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Proof involving cross products

  1. Sep 2, 2009 #1
    So I'm an engineering student and we're doing some work with tensors and indicial notation, and I came across something that I know is true but couldn't think of how to prove. I don't need it for hw or anything it's just a curiosity thing. OK, so

    Basically take a set of axes, 3 perpendicular vectors, call them A B and C
    Prove (AXC)'dot'(BXC) = 0 (ie the vectors are perpendicular, X stands for cross product)

    It seems like it should be really obvious but I can't think of how to solve it like a proof... I'm probably gonna feel like a moron when somebody answers but whatever.
     
  2. jcsd
  3. Sep 2, 2009 #2

    rock.freak667

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    If A,B and C are perpendicular.

    What vector does AxC give? What vector does BxC give? Knowing that when when you find the cross-product of two vectors, you get a vector perpendicular to the plane containing the two crossed vectors.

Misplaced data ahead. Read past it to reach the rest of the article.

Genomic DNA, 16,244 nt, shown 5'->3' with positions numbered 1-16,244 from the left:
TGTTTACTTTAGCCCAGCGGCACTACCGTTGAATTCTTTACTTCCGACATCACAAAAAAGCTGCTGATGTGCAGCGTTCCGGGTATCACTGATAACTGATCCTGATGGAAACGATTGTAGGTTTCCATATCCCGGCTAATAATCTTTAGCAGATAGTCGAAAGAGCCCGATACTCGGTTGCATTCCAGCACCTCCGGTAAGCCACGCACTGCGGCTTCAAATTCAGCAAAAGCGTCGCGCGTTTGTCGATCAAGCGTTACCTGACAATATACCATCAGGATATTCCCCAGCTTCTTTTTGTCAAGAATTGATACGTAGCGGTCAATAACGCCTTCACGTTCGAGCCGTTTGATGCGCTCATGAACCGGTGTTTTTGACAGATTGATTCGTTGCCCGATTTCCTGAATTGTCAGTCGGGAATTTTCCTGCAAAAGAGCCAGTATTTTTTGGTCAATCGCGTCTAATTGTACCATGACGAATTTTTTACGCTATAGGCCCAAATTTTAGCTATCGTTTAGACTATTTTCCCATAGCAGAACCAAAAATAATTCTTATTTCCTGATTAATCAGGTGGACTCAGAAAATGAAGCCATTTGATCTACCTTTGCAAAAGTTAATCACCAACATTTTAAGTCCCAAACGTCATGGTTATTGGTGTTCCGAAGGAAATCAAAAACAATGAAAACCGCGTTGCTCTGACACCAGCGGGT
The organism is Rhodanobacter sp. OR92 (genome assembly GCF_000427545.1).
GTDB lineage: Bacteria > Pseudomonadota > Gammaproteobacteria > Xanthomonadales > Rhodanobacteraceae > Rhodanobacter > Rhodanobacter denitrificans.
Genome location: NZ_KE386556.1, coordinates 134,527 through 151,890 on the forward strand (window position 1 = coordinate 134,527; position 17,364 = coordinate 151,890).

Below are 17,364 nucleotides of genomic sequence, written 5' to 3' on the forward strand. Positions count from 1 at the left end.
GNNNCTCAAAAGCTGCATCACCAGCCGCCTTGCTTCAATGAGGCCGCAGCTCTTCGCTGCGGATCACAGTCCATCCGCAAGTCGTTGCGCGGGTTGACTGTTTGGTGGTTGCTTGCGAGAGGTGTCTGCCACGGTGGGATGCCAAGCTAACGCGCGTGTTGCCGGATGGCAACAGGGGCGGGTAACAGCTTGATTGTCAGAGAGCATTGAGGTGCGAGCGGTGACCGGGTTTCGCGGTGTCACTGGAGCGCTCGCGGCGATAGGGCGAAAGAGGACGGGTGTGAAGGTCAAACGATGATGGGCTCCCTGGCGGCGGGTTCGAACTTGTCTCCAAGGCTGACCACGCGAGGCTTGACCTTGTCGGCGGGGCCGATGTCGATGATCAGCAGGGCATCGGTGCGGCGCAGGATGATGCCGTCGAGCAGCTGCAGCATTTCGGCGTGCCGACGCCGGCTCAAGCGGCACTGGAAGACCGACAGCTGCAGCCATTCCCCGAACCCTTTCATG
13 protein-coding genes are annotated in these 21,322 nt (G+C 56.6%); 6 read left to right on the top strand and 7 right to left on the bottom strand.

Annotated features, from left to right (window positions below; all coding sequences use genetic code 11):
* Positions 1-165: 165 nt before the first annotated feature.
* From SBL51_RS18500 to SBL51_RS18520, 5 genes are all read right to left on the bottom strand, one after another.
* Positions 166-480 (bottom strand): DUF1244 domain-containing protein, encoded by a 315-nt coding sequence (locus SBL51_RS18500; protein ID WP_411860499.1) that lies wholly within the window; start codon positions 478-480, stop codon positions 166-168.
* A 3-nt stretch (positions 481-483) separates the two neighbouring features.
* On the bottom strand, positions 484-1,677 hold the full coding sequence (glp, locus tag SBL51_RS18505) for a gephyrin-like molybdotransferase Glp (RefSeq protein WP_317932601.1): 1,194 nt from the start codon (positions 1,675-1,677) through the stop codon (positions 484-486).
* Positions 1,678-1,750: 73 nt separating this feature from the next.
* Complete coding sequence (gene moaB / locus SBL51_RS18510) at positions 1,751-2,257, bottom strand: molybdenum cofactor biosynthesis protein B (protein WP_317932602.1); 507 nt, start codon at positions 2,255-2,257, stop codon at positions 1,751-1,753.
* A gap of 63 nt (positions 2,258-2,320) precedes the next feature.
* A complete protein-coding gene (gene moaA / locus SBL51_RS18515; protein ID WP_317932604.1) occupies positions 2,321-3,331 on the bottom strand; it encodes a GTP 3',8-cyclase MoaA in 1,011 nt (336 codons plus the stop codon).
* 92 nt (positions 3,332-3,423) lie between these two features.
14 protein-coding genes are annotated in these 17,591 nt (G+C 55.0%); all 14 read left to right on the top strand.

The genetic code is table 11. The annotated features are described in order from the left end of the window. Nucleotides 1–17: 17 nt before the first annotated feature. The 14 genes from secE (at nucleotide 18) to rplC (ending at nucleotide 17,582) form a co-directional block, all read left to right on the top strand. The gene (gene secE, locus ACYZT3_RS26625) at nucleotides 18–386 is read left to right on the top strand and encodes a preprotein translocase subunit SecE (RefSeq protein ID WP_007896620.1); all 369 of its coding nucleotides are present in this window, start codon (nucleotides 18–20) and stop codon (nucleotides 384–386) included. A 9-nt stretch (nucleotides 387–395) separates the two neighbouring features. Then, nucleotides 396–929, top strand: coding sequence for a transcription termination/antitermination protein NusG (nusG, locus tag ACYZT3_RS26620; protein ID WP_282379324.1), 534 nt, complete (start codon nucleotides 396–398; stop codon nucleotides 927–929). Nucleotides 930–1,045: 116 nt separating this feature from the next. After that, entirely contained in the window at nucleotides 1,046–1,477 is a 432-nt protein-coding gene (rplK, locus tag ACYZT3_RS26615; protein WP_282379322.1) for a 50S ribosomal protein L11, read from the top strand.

4. Sep 2, 2009 #3
    Yeah I guess it was a stupid question I was just trying to think of how I would write it down on paper.
     
  5. Sep 2, 2009 #4

    rock.freak667

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    Well you could just write it as AxC =B and BxC=A, B.A = 0. You can probably expand (AxC).(BxC) and get it out. But that takes too much time in case you don't know what a.(bxc) equals.
     
  6. Sep 3, 2009 #5
    Since you mentioned tensors and indices, are you supposed to use the http://folk.uio.no/patricg/teaching/a112/levi-civita/index.html" [Broken]?
     
    Last edited by a moderator: May 4, 2017
  7. Sep 9, 2009 #6

    LCKurtz

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    A X C is perpendicular to the plane of A and C so is parallel to B. B X C is perpendicular to B so it is perpendicular to A X C. That's why the dot product is 0.
     
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